Being able to ‘tell one’s story’ is therefore clearly an important factor in procedural justice. But, it turns out that an even more potent factor is having the listener give due consideration to the views and information expressed by an individual. It is not enough to simply allow the expression – the decision-maker, or institutional representative, must genuinely acknowledge and consider the expression.
One particular study in procedural justice is worth describing.  Researchers wondered if the perception of fairness would be diminished if the decision-maker was seen as biased or as acting in bad faith, or if the value, or importance, of the outcome increased. In fact, the only condition that had the effect of decreasing the perception of fairness was when individuals felt the decision maker was not giving due consideration to their views. Remarkably, perceptions of fairness does not seem to turn on issues such as the impartiality of the decision-maker – even if the decision-maker is viewed as biased, the procedure will be viewed as fair if the decision-maker gives a chance to tell the story and gives consideration to that perspective. Finding ways to listen to, and acknowledge the input of others, is clearly important, as is treating people politely and with respect.
Finding novel ways to allocate some degree of control over a process to other participants can reap great benefit. Writing clear reasons for a decision that recognizes the position of all parties or asking for input into the design of a procedure are simple examples of engaging others and acknowledging their input. From a dispute resolution perspective, disputants view a process that shares control between themselves and a third party neutral (i.e., a facilitator or mediator) as being fairer than simply giving control to the disputants. Such findings can resonate with policy decisions and the way sport organizations approach disputes.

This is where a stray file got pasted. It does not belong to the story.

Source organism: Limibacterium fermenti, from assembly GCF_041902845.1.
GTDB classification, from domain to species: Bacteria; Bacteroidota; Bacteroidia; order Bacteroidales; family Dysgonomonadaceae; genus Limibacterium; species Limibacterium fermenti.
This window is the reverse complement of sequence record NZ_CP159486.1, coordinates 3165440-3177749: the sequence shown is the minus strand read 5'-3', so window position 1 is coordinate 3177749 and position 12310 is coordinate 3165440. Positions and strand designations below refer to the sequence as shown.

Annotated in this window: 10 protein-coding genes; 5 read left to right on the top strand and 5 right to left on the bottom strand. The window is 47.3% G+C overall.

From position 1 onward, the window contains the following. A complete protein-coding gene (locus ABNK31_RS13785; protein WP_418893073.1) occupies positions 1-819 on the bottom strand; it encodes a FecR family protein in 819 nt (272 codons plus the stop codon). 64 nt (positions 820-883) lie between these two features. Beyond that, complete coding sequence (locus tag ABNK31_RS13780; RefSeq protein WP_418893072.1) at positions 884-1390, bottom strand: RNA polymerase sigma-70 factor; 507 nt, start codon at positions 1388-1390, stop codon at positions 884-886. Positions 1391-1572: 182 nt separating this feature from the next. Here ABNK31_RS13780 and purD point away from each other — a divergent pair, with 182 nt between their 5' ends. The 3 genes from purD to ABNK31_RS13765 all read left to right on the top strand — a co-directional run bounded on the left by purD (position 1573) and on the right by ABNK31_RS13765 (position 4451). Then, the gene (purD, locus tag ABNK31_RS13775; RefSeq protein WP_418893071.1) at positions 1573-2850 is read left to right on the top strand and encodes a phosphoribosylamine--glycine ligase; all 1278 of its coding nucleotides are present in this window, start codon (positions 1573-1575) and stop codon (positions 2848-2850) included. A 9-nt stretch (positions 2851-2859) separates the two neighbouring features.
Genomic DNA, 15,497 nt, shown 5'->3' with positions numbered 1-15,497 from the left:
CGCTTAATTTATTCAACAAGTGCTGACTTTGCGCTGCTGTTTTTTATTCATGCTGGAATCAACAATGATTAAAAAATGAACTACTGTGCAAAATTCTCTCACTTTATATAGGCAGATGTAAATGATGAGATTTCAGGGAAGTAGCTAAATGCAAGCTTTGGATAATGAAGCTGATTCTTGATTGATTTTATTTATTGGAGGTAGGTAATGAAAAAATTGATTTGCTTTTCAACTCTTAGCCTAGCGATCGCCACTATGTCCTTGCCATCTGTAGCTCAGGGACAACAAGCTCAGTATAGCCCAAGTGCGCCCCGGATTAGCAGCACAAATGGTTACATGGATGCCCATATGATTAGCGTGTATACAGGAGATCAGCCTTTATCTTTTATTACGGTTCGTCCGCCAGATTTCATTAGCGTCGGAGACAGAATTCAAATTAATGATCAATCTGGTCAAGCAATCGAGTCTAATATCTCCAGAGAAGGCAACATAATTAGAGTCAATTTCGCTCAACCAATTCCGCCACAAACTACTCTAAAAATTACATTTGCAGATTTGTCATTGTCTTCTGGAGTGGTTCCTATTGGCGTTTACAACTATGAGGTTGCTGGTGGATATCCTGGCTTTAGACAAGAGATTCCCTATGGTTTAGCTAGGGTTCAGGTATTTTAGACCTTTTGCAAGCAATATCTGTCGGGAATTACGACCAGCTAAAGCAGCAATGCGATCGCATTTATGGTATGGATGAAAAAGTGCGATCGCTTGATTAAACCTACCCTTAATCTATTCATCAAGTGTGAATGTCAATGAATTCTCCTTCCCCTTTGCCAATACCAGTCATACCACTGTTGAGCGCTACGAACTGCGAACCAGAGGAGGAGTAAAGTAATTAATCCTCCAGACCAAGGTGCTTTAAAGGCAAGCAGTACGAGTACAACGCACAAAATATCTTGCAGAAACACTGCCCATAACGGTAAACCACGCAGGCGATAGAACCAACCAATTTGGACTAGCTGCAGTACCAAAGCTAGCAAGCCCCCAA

Several other factors impact the experience of procedural fairness. People seem to evaluate the fairness of procedures using certain criteria including whether there was representation of the views of all interested parties, the consistency of actions across parties and in comparison to other disputes, the impartiality of the decision-maker, the accuracy of the information used, the opportunity to correct or review a decision, and the ethicality of those involved in the decision process (people tend to comply with outcomes they consider to be just and moral even where the outcome is not necessarily in their own self-interest). These factors seem to have universal application; that is, the personal characteristics of people have little to do with how they perceive fairness (including characteristics of sex, culture and income).
Not every factor may operate in every situation - different procedures maximize different aspects of what is seen as a fair process. Nonetheless, the next time you hear complaints that the team selection was ‘political’ or the hearing was ‘unfair’, think about this concept of procedural justice and why people sometimes view what might have been a carefully thought-out and legally correct process, as unfair. Developing procedures and policies that are both objectively fair and subjectively fair may answer many of these concerns.
 Lind, E.A. & Tyler, T.R. (1988). The Social Psychology of Procedural Justice. New York: Plenum Press at p. 106.
Originally published: Coaches Plan (2009) Vol. 16(2)